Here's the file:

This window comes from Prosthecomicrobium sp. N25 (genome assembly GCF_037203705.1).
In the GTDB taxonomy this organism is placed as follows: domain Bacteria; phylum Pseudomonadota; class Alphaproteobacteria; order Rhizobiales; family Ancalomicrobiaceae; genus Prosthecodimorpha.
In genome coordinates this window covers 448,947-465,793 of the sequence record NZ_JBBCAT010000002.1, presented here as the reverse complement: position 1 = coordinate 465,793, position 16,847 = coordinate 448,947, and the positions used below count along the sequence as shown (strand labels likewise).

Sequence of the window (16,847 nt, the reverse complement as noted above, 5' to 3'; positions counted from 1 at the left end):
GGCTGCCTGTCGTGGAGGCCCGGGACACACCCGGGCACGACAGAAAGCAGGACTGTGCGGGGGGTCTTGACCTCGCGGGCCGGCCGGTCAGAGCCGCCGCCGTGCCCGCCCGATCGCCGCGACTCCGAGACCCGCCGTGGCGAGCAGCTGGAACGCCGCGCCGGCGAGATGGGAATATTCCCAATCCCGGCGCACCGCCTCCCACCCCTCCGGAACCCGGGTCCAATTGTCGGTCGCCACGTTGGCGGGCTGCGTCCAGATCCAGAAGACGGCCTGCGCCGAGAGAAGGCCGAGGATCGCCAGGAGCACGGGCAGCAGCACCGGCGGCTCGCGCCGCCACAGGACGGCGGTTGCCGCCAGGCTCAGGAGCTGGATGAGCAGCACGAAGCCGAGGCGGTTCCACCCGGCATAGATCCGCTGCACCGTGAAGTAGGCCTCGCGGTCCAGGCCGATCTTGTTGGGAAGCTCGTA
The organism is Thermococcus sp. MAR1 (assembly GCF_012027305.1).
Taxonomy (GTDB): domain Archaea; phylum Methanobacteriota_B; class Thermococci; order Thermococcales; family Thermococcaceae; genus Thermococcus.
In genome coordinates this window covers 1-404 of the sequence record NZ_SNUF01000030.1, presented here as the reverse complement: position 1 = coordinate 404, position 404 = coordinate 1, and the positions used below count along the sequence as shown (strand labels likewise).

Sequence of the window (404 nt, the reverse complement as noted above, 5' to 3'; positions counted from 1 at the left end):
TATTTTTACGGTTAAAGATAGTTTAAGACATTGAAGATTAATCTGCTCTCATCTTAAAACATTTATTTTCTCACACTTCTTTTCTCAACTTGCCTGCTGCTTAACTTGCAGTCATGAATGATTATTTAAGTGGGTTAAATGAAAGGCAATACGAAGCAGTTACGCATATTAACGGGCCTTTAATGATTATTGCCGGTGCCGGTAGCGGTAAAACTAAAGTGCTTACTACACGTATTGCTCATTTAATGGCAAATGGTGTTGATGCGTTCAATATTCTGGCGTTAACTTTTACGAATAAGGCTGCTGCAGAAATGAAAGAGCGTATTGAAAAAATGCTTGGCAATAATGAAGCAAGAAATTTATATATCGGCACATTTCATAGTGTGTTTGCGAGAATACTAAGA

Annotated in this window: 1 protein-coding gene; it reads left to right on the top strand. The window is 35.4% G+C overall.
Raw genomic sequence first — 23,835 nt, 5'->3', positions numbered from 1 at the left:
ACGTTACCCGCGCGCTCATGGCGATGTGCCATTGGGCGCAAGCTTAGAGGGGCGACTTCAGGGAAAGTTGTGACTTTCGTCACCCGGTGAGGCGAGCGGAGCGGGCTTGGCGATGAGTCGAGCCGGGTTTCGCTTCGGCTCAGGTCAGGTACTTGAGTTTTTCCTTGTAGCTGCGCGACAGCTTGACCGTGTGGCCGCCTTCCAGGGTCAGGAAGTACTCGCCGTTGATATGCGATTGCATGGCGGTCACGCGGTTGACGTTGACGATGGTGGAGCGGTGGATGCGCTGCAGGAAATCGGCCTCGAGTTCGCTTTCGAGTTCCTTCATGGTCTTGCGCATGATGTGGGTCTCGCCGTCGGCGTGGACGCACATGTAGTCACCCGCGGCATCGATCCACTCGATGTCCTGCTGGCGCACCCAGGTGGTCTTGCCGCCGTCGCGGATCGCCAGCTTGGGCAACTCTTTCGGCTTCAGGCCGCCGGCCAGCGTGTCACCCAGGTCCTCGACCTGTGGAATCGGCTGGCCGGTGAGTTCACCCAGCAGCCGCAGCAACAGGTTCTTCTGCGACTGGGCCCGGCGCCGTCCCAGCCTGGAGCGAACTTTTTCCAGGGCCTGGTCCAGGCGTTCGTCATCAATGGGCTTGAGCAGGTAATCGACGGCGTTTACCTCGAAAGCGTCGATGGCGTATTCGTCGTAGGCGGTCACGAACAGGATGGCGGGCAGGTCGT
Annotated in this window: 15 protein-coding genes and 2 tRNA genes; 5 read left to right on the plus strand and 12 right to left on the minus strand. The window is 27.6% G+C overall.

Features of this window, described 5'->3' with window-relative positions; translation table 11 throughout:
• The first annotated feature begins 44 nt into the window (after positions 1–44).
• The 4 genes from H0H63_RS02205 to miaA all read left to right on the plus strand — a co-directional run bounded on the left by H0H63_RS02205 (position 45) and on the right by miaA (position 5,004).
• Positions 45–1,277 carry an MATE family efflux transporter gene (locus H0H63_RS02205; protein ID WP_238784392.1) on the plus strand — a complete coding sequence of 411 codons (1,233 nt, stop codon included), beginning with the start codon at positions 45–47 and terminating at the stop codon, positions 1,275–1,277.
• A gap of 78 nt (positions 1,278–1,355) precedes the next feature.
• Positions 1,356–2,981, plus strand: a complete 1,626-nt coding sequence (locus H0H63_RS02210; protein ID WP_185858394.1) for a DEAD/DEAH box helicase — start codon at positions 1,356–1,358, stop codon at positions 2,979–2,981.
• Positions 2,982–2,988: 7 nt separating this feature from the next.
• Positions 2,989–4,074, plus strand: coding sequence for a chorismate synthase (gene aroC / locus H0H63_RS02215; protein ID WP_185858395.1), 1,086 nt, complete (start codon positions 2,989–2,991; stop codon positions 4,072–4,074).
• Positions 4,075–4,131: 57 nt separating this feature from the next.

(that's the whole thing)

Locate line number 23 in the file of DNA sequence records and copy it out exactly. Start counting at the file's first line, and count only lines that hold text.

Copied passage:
• Positions 4,075–4,131: 57 nt separating this feature from the next.